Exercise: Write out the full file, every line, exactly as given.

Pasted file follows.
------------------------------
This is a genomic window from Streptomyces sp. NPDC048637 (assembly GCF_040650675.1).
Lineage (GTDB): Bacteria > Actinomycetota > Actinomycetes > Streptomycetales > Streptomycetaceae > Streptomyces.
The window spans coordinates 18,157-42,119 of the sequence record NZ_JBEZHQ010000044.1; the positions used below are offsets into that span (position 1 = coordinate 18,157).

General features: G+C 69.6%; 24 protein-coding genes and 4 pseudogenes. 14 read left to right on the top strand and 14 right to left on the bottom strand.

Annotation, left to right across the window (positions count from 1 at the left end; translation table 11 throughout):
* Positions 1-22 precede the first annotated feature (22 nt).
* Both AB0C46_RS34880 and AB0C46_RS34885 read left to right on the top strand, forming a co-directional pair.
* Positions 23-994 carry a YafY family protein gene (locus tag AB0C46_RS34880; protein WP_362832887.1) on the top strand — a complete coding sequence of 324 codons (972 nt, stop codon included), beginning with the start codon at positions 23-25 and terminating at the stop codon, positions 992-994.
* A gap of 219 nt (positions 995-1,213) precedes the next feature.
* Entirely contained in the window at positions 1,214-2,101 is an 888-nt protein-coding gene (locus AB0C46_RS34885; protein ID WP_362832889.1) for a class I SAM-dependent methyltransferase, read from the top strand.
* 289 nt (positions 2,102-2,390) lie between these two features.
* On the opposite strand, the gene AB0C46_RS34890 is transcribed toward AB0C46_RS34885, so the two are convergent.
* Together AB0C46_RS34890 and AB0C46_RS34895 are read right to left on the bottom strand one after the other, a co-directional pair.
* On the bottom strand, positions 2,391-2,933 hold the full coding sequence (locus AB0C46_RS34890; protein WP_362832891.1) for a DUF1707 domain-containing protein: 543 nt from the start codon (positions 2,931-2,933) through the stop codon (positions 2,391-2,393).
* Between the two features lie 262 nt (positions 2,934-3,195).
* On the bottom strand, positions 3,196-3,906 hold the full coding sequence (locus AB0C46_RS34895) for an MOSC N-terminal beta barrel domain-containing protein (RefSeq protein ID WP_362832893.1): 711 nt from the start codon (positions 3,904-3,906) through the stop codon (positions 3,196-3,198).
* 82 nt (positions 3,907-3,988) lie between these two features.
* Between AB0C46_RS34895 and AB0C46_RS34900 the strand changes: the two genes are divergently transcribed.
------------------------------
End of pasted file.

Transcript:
This is a genomic window from Streptomyces sp. NPDC048637 (assembly GCF_040650675.1).
Lineage (GTDB): Bacteria > Actinomycetota > Actinomycetes > Streptomycetales > Streptomycetaceae > Streptomyces.
The window spans coordinates 18,157-42,119 of the sequence record NZ_JBEZHQ010000044.1; the positions used below are offsets into that span (position 1 = coordinate 18,157).

General features: G+C 69.6%; 24 protein-coding genes and 4 pseudogenes. 14 read left to right on the top strand and 14 right to left on the bottom strand.

Annotation, left to right across the window (positions count from 1 at the left end; translation table 11 throughout):
* Positions 1-22 precede the first annotated feature (22 nt).
* Both AB0C46_RS34880 and AB0C46_RS34885 read left to right on the top strand, forming a co-directional pair.
* Positions 23-994 carry a YafY family protein gene (locus tag AB0C46_RS34880; protein WP_362832887.1) on the top strand — a complete coding sequence of 324 codons (972 nt, stop codon included), beginning with the start codon at positions 23-25 and terminating at the stop codon, positions 992-994.
* A gap of 219 nt (positions 995-1,213) precedes the next feature.
* Entirely contained in the window at positions 1,214-2,101 is an 888-nt protein-coding gene (locus AB0C46_RS34885; protein ID WP_362832889.1) for a class I SAM-dependent methyltransferase, read from the top strand.
* 289 nt (positions 2,102-2,390) lie between these two features.
* On the opposite strand, the gene AB0C46_RS34890 is transcribed toward AB0C46_RS34885, so the two are convergent.
* Together AB0C46_RS34890 and AB0C46_RS34895 are read right to left on the bottom strand one after the other, a co-directional pair.
* On the bottom strand, positions 2,391-2,933 hold the full coding sequence (locus AB0C46_RS34890; protein WP_362832891.1) for a DUF1707 domain-containing protein: 543 nt from the start codon (positions 2,931-2,933) through the stop codon (positions 2,391-2,393).
* Between the two features lie 262 nt (positions 2,934-3,195).
* On the bottom strand, positions 3,196-3,906 hold the full coding sequence (locus AB0C46_RS34895) for an MOSC N-terminal beta barrel domain-containing protein (RefSeq protein ID WP_362832893.1): 711 nt from the start codon (positions 3,904-3,906) through the stop codon (positions 3,196-3,198).
* 82 nt (positions 3,907-3,988) lie between these two features.
* Between AB0C46_RS34895 and AB0C46_RS34900 the strand changes: the two genes are divergently transcribed.